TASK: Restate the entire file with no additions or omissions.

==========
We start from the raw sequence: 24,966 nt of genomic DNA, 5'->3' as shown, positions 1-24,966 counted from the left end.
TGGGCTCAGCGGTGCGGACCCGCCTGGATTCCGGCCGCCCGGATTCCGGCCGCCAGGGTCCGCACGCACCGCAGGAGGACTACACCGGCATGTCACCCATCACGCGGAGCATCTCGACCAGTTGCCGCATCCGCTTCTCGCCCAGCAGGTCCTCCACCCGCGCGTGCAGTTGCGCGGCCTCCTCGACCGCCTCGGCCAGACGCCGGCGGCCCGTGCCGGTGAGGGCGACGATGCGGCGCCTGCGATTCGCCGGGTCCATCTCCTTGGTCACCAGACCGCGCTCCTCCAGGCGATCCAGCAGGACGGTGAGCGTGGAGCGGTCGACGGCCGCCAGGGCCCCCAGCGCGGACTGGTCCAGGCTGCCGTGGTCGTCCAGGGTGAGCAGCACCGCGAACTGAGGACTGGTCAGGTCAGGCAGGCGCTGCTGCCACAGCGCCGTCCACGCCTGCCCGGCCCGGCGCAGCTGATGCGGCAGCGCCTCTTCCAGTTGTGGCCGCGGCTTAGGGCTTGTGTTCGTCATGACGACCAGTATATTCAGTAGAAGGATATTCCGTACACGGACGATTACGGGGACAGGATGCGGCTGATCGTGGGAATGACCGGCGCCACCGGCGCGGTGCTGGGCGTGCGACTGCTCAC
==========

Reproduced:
We start from the raw sequence: 24,966 nt of genomic DNA, 5'->3' as shown, positions 1-24,966 counted from the left end.
TGGGCTCAGCGGTGCGGACCCGCCTGGATTCCGGCCGCCCGGATTCCGGCCGCCAGGGTCCGCACGCACCGCAGGAGGACTACACCGGCATGTCACCCATCACGCGGAGCATCTCGACCAGTTGCCGCATCCGCTTCTCGCCCAGCAGGTCCTCCACCCGCGCGTGCAGTTGCGCGGCCTCCTCGACCGCCTCGGCCAGACGCCGGCGGCCCGTGCCGGTGAGGGCGACGATGCGGCGCCTGCGATTCGCCGGGTCCATCTCCTTGGTCACCAGACCGCGCTCCTCCAGGCGATCCAGCAGGACGGTGAGCGTGGAGCGGTCGACGGCCGCCAGGGCCCCCAGCGCGGACTGGTCCAGGCTGCCGTGGTCGTCCAGGGTGAGCAGCACCGCGAACTGAGGACTGGTCAGGTCAGGCAGGCGCTGCTGCCACAGCGCCGTCCACGCCTGCCCGGCCCGGCGCAGCTGATGCGGCAGCGCCTCTTCCAGTTGTGGCCGCGGCTTAGGGCTTGTGTTCGTCATGACGACCAGTATATTCAGTAGAAGGATATTCCGTACACGGACGATTACGGGGACAGGATGCGGCTGATCGTGGGAATGACCGGCGCCACCGGCGCGGTGCTGGGCGTGCGACTGCTCAC